In Wendell Berry’s essay “Two Economies,” he explains his thoughts on the important differences between a money economy or some “little” economy when compared to what he refers to as “The Great Economy.” This difference is vital to understand especially when humans consider the components and processes of creation.

Should humans see creation’s components and processes as resources, as the extractive or deconstructionist mindset sees them? Or should humans see them as co-residents of The Great Economy. For my purposes here, soil is the great co-resident with us. It is of utmost importance for the survival of the human species even beyond the exploitation of other components of creation, such as fossil oil or fossil water. As I used to say, it’s the soil, stupid!

For Berry, The Great Economy is inclusive of all of creation, its processes and elements, and their full integration. Of this, Berry wrote, everything in The Great Economy “is joined both to it and to every thing else that is in it.”

As heady as this stuff sounds at this point, I believe Berry is helping us to understand human hubris in the notion that we cannot live in an economy that is not as inclusive as The Great Economy without repercussion of destructive behaviors. For example, humans should not practice industrial agriculture on a large global scale in a money economy because the costs that occur outside of the money economy (poisoned water, soil loss, reduction of habitat) are charged against The Great Economy, but no so far in the money economy. When objectively viewed from a macro perspective, these macro costs far outweigh the micro benefits gained by industrial agriculture in the money economy.

In other words, according to Berry, industrial agriculture is based on an “invasion and pillage of The Great Economy” because industrial agriculture sees the components as extractable resources rather than collaborative co-residents. In my mind, nowhere is this more profound, and profoundly unheralded, than with the abuse of soil, specifically topsoil.

Berry added, “Once we acknowledge the existence of The Great Economy, however, we are astonished and frightened to see how much modern enterprise is the work of hubris.” For me, the arrogance of human behavior and attitude toward soil is more than astonishing and frightening, it’s blasphemous.

There are many components that co-reside within The Great Economy that the extractive mind views as valuable resources that originate from The Great Economy, according to Barry. These are worked into the smaller money economy by the activities of those holding that mindset. Fossil coal, fossil water, uranium, are just three examples.

Soil, however, is that co-resident in The Great Economy that has the power to create life from death. In fact, healthy soil requires death to offer life. Yet, when soil is viewed as a resource, humans lose sight of the fact that it is a co-resident with them. The result of soil exploitation has negative impacts in The Great Economy where there is always interaction and integration at play. Exploitation of soil is rarely felt in the money economy because of this fact. This is what is taking place in industrial agriculture where humans no longer collaborate with the living soil. Instead, soil’s life-giving characteristics are extracted or destroyed for the sake of yield rather than collaborating with it for the sake of fertility.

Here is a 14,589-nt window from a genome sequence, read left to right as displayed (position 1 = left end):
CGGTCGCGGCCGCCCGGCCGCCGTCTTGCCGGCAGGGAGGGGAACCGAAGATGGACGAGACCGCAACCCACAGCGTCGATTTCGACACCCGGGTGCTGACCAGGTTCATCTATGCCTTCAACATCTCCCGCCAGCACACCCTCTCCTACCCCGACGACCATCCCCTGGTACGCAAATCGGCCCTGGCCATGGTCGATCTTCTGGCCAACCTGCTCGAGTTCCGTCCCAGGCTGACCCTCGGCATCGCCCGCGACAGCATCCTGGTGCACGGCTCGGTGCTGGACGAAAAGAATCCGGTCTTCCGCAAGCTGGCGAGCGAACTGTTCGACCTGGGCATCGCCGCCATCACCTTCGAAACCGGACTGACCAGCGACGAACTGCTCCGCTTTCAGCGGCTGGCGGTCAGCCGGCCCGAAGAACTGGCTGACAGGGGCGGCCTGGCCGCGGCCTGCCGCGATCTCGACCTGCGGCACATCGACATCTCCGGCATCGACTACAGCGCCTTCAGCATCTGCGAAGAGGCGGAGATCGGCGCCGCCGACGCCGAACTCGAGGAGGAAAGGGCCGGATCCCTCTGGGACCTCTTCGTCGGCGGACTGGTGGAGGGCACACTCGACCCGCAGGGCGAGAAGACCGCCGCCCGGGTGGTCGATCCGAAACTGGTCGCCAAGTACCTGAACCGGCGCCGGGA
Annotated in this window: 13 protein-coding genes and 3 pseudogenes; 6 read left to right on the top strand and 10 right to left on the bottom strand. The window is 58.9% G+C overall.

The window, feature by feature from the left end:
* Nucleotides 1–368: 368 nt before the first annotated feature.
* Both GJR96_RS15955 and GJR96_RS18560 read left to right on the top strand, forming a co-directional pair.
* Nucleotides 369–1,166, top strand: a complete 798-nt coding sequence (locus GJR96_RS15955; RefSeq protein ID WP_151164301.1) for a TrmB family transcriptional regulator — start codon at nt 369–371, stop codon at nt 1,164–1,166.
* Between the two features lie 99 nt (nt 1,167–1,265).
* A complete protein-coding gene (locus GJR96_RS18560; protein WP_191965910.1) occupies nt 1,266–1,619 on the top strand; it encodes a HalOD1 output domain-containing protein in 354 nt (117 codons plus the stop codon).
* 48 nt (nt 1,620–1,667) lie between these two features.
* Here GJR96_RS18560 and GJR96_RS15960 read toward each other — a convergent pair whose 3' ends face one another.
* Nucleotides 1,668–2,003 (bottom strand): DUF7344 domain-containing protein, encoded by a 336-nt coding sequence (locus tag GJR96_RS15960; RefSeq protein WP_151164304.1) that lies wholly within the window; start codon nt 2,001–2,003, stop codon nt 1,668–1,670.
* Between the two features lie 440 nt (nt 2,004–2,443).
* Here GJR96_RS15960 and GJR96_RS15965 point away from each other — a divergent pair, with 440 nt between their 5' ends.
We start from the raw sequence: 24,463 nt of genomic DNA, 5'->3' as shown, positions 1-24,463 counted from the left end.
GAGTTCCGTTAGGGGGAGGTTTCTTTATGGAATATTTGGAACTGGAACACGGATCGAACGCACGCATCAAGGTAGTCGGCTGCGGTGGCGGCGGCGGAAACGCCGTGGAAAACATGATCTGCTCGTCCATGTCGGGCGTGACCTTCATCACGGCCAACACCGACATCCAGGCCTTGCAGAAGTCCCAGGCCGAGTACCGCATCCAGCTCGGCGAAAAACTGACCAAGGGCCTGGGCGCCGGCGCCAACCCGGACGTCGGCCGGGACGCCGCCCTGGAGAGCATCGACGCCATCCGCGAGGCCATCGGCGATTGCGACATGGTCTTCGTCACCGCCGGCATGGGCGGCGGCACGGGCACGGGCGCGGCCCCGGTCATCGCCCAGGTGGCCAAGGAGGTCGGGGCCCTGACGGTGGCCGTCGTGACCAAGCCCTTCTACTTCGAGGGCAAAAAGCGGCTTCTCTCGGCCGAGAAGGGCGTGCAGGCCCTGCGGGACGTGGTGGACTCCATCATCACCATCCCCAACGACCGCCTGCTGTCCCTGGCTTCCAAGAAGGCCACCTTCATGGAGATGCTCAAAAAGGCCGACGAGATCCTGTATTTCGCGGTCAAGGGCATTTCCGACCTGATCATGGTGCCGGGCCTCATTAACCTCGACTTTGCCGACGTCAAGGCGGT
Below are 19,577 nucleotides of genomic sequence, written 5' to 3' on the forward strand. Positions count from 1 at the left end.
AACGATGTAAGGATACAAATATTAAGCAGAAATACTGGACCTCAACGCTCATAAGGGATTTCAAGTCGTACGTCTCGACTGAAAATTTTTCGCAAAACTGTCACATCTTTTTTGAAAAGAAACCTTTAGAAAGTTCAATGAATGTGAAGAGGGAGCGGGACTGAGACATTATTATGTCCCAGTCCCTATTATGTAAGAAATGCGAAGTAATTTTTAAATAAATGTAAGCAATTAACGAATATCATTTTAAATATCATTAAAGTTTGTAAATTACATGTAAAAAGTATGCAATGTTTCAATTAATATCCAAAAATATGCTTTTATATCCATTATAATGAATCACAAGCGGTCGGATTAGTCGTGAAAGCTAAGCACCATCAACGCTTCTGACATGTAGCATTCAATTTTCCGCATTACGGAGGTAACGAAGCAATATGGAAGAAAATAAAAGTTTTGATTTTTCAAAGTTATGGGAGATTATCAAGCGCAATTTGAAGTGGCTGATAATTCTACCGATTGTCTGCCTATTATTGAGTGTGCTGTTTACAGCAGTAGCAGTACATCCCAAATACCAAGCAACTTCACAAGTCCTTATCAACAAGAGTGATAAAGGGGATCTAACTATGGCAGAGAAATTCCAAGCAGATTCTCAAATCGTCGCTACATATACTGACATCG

One can measure farming success by fertility or even the calorie. But, yield is a misleading measure of farming because it does not take into account the costs. In The Great Economy, as I understand it, there is harmony between the co-residents. Dare I say symbiosis? Whereas, in the money economy which exists as a subset to The Great Economy, humans are necessarily parasitic to the elements that are resident in The Great Economy. Humans leech most dramatically from the soil.

Humans extract from the soil and destroy its ability to be soil. It becomes sterile. When we realize this, we apply inputs to the soil that we know our crops need for their own processes. Mankind does this with blatant disregard for the interaction and integration that is at play in The Great Economy. As one writer put it, humans are living and operating as if we don’t believe that when we poke nature, nature’s not going to poke back.

I claim that The Great Economy won’t be just poking back, its reaction will be correlative to the degree of human hubris. In other words, it will be cataclysmic.

When one adds to that calamity, the justice demanded by the Creator of The Great Economy, the weighing of the scales will be fearfully unbearable because the Creator’s command was for humans to be stewards of that portion of The Great Economy in which we’ve been placed and for which we’ve been equipped. We are not designed to be manipulators of some subset profane economy.

By definition, creation is the work of a creator. The Great Economy, the all-inclusive set, is the work of the Creator. As such, to abandon stewardship of its inherent components and processes is to be in direct violation of the Creator’s commands. Worse still, to abuse that which the Creator bestows is not only a violation, but blasphemous, since The Great Economy is a direct fiat of the Creator. In no language, Hebrew or otherwise, could dominion ever be synonymous with abuse and exploitation. And make no mistake, industrial agriculture is abuse of soil.

Dan Grubbs

Dan Grubbs, editor of Stewardculture, lives in northwest Missouri where he is implementing and managing a permaculture-style design on his 15-acre homestead. A weekly teacher of the Bible, Dan believes that an agrarian lifestyle is one in which he can answer God's calling to steward creation through regenerative techniques that attempt to mimic God's design.

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